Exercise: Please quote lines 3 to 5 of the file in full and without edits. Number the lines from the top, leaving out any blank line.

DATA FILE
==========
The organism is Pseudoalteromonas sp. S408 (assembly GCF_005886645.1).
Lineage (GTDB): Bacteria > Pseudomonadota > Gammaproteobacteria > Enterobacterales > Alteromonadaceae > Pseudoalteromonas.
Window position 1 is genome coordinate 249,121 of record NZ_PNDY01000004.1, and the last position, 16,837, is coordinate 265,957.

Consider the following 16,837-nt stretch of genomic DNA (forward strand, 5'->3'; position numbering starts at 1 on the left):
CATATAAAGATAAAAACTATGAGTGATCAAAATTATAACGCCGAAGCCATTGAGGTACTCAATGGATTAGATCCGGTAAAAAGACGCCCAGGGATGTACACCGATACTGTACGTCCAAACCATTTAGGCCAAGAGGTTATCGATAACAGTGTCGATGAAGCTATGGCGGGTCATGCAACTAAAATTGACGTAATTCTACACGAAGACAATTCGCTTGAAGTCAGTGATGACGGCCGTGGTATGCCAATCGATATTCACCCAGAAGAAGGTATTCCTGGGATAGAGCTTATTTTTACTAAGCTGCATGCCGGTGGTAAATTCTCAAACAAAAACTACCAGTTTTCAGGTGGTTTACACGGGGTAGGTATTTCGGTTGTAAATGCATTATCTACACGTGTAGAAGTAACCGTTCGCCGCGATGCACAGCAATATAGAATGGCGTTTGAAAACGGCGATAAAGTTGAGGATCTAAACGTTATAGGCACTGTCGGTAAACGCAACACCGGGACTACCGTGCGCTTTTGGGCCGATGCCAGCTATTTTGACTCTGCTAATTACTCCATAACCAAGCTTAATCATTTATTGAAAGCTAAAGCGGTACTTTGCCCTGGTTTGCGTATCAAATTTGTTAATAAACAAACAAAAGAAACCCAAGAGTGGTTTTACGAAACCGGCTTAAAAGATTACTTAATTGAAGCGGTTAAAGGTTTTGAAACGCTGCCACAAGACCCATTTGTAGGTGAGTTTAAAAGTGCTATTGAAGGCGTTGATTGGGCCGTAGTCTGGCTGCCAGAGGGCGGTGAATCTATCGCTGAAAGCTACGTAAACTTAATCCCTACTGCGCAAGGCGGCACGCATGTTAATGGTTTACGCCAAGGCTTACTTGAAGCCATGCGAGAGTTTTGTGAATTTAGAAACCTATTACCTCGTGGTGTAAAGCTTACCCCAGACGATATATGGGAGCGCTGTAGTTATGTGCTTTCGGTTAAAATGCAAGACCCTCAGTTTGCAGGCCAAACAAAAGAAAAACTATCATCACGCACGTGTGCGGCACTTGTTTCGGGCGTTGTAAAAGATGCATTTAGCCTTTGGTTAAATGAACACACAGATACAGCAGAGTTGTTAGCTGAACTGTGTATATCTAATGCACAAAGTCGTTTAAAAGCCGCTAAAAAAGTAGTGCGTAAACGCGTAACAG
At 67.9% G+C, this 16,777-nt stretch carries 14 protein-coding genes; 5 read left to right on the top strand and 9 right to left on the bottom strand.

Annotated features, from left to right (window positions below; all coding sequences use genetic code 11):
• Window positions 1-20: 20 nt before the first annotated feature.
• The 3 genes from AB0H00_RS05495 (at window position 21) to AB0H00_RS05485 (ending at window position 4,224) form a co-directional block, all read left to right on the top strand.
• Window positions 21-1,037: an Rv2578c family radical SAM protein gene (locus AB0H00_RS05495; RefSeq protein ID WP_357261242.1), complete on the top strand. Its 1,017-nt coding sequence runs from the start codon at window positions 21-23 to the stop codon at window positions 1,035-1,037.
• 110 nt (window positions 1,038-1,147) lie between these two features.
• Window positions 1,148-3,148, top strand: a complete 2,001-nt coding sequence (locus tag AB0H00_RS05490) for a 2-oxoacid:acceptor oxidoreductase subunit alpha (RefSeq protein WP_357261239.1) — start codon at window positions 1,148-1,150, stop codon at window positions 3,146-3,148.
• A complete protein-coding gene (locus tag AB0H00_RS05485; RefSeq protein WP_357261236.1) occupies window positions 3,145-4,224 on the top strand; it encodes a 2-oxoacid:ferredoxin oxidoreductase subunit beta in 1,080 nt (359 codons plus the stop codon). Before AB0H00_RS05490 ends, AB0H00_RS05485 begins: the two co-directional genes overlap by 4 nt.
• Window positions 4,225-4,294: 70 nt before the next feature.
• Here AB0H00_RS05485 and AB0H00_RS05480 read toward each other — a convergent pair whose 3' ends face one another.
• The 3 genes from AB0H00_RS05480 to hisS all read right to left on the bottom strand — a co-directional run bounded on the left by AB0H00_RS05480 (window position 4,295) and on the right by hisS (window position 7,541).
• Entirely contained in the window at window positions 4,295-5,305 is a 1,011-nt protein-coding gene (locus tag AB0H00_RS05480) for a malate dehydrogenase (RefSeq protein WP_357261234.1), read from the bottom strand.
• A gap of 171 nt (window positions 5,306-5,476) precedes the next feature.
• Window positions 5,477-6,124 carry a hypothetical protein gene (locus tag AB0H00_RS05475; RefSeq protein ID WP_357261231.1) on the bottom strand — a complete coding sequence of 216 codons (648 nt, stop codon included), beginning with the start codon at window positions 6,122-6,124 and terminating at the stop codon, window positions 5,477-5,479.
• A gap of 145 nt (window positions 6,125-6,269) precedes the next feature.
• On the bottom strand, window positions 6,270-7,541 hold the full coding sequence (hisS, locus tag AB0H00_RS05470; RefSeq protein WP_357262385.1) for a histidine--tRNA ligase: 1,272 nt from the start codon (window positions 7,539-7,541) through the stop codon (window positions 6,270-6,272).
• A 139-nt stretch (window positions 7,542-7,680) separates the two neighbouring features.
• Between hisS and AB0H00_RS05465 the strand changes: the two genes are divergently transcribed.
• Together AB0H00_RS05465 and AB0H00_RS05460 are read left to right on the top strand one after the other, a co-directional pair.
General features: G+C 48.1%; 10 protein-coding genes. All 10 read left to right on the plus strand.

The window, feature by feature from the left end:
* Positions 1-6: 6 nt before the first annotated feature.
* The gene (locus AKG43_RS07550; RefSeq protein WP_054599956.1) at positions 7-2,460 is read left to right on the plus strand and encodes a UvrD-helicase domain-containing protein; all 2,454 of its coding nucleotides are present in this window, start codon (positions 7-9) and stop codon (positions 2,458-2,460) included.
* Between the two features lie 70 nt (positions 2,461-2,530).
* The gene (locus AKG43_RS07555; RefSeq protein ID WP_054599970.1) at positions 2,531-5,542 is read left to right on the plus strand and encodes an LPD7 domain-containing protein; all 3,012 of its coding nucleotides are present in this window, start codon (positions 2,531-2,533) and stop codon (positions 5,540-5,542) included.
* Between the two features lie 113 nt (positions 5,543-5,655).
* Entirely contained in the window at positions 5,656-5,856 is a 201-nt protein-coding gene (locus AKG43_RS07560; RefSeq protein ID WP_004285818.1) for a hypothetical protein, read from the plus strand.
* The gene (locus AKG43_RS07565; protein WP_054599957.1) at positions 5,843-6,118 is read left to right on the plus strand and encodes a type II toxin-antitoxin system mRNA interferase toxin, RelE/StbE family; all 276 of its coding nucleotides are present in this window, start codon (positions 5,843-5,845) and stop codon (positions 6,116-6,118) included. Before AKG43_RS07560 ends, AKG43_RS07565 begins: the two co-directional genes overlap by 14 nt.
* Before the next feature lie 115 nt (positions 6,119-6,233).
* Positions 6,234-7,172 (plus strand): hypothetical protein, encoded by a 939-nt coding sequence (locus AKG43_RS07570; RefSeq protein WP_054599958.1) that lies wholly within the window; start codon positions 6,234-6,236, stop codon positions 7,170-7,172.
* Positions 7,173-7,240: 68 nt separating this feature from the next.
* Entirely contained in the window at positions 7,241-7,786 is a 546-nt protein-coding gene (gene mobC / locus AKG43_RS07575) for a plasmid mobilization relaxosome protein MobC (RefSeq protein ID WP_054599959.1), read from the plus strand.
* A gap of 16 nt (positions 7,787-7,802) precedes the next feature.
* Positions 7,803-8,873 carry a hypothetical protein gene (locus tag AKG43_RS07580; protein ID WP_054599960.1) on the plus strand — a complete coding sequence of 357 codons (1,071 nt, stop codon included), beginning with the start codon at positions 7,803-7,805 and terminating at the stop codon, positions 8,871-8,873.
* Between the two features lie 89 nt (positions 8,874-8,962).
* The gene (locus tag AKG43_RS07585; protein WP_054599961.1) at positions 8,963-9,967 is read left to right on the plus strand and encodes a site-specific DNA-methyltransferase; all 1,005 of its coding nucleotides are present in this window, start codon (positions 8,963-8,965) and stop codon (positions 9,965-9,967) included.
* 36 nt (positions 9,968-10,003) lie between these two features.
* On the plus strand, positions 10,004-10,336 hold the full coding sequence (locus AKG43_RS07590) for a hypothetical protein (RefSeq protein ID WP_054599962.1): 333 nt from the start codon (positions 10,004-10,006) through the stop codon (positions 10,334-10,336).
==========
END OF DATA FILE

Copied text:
Window position 1 is genome coordinate 249,121 of record NZ_PNDY01000004.1, and the last position, 16,837, is coordinate 265,957.

Consider the following 16,837-nt stretch of genomic DNA (forward strand, 5'->3'; position numbering starts at 1 on the left):
CATATAAAGATAAAAACTATGAGTGATCAAAATTATAACGCCGAAGCCATTGAGGTACTCAATGGATTAGATCCGGTAAAAAGACGCCCAGGGATGTACACCGATACTGTACGTCCAAACCATTTAGGCCAAGAGGTTATCGATAACAGTGTCGATGAAGCTATGGCGGGTCATGCAACTAAAATTGACGTAATTCTACACGAAGACAATTCGCTTGAAGTCAGTGATGACGGCCGTGGTATGCCAATCGATATTCACCCAGAAGAAGGTATTCCTGGGATAGAGCTTATTTTTACTAAGCTGCATGCCGGTGGTAAATTCTCAAACAAAAACTACCAGTTTTCAGGTGGTTTACACGGGGTAGGTATTTCGGTTGTAAATGCATTATCTACACGTGTAGAAGTAACCGTTCGCCGCGATGCACAGCAATATAGAATGGCGTTTGAAAACGGCGATAAAGTTGAGGATCTAAACGTTATAGGCACTGTCGGTAAACGCAACACCGGGACTACCGTGCGCTTTTGGGCCGATGCCAGCTATTTTGACTCTGCTAATTACTCCATAACCAAGCTTAATCATTTATTGAAAGCTAAAGCGGTACTTTGCCCTGGTTTGCGTATCAAATTTGTTAATAAACAAACAAAAGAAACCCAAGAGTGGTTTTACGAAACCGGCTTAAAAGATTACTTAATTGAAGCGGTTAAAGGTTTTGAAACGCTGCCACAAGACCCATTTGTAGGTGAGTTTAAAAGTGCTATTGAAGGCGTTGATTGGGCCGTAGTCTGGCTGCCAGAGGGCGGTGAATCTATCGCTGAAAGCTACGTAAACTTAATCCCTACTGCGCAAGGCGGCACGCATGTTAATGGTTTACGCCAAGGCTTACTTGAAGCCATGCGAGAGTTTTGTGAATTTAGAAACCTATTACCTCGTGGTGTAAAGCTTACCCCAGACGATATATGGGAGCGCTGTAGTTATGTGCTTTCGGTTAAAATGCAAGACCCTCAGTTTGCAGGCCAAACAAAAGAAAAACTATCATCACGCACGTGTGCGGCACTTGTTTCGGGCGTTGTAAAAGATGCATTTAGCCTTTGGTTAAATGAACACACAGATACAGCAGAGTTGTTAGCTGAACTGTGTATATCTAATGCACAAAGTCGTTTAAAAGCCGCTAAAAAAGTAGTGCGTAAACGCGTAACAG